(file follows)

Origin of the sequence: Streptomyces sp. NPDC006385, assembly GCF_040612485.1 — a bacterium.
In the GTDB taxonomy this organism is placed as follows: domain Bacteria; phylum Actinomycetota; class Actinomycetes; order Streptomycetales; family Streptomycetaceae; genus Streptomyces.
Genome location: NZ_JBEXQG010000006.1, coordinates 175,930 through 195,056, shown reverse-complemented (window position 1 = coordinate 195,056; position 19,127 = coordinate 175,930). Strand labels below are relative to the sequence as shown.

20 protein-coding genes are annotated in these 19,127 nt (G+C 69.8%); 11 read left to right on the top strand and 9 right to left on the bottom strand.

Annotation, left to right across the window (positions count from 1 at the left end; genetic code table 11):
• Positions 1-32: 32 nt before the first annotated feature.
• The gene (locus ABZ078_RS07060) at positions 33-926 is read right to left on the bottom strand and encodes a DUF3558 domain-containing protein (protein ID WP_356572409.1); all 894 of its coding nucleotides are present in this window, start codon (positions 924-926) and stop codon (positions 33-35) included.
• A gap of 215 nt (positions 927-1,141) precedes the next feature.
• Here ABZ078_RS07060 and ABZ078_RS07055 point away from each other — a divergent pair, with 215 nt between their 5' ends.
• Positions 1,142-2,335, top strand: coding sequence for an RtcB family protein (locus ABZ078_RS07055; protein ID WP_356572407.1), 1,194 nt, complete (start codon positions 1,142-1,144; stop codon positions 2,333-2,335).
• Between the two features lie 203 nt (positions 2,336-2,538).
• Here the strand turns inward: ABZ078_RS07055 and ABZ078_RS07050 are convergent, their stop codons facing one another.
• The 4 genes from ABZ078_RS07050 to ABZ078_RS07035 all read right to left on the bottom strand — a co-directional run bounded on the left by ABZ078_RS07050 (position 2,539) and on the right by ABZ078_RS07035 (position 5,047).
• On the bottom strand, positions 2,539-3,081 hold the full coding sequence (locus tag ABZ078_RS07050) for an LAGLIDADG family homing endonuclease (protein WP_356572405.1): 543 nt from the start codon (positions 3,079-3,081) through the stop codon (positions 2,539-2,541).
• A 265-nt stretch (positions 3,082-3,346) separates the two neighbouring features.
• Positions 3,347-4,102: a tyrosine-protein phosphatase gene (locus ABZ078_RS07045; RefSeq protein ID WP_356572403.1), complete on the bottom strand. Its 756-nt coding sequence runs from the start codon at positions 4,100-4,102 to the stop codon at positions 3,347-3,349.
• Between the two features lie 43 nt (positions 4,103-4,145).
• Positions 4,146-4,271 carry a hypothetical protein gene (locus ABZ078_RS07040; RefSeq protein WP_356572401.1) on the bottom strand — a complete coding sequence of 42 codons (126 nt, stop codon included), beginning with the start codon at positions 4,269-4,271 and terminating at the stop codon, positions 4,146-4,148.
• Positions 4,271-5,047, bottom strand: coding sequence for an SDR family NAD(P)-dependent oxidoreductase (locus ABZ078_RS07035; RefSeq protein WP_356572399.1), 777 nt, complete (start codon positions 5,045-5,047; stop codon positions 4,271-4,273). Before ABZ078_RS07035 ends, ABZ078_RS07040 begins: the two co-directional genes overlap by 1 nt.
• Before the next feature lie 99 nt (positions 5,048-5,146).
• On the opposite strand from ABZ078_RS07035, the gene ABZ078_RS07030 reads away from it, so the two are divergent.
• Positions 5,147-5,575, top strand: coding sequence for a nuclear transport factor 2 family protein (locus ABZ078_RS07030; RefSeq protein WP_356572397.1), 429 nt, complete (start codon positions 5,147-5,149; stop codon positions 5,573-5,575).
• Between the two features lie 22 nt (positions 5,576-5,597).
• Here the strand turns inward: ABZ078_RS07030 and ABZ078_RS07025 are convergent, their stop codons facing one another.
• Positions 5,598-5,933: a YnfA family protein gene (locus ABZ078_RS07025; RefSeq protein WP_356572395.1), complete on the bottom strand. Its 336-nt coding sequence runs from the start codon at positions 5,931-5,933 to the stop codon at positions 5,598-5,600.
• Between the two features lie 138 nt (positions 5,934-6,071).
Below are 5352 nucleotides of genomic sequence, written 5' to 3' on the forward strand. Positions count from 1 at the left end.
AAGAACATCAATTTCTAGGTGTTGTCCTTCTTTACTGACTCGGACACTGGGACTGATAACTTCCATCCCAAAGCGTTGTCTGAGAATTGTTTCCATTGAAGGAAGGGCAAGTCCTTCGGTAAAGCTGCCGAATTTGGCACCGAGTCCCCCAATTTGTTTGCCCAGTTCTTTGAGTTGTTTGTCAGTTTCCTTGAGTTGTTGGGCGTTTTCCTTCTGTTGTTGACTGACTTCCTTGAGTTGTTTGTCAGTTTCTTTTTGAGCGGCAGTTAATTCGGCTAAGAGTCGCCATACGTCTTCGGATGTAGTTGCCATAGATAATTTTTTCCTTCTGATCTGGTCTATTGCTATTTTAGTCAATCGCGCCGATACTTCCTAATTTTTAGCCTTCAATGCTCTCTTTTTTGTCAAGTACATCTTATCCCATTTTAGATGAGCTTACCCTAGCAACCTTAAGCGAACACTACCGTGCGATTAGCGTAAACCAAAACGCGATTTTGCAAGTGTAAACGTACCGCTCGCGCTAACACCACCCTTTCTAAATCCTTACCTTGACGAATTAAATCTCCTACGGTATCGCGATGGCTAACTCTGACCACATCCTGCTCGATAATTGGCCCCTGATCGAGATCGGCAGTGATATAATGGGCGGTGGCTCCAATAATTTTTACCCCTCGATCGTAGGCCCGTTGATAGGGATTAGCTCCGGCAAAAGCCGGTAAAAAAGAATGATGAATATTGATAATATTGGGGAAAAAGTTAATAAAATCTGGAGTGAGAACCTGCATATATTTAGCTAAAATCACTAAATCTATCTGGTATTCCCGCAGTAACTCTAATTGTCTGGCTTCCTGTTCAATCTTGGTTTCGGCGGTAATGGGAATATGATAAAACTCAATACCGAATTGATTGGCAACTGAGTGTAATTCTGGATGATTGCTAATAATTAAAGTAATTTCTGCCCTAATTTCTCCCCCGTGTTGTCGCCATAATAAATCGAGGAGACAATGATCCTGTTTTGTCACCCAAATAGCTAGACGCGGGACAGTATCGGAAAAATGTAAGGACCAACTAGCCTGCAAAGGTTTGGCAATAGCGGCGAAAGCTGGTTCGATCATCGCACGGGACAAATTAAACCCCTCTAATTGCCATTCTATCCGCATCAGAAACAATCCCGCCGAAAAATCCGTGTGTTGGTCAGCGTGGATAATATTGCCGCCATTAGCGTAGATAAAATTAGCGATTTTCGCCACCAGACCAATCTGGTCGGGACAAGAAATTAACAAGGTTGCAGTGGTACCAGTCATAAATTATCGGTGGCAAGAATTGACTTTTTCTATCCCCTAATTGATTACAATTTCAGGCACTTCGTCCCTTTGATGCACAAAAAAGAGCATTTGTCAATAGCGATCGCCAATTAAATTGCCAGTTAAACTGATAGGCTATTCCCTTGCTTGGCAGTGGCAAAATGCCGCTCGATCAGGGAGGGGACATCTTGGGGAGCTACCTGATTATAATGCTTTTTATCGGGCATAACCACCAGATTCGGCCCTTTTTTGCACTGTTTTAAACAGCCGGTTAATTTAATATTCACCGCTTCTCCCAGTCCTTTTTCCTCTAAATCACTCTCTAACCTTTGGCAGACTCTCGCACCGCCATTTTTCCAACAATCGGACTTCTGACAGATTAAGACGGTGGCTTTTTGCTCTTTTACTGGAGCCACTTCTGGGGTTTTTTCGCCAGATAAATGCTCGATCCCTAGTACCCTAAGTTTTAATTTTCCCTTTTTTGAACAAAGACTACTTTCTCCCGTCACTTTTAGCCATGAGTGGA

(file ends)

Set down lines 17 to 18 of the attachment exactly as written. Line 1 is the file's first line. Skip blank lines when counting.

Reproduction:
• Between the two features lie 43 nt (positions 4,103-4,145).
• Positions 4,146-4,271 carry a hypothetical protein gene (locus ABZ078_RS07040; RefSeq protein WP_356572401.1) on the bottom strand — a complete coding sequence of 42 codons (126 nt, stop codon included), beginning with the start codon at positions 4,269-4,271 and terminating at the stop codon, positions 4,146-4,148.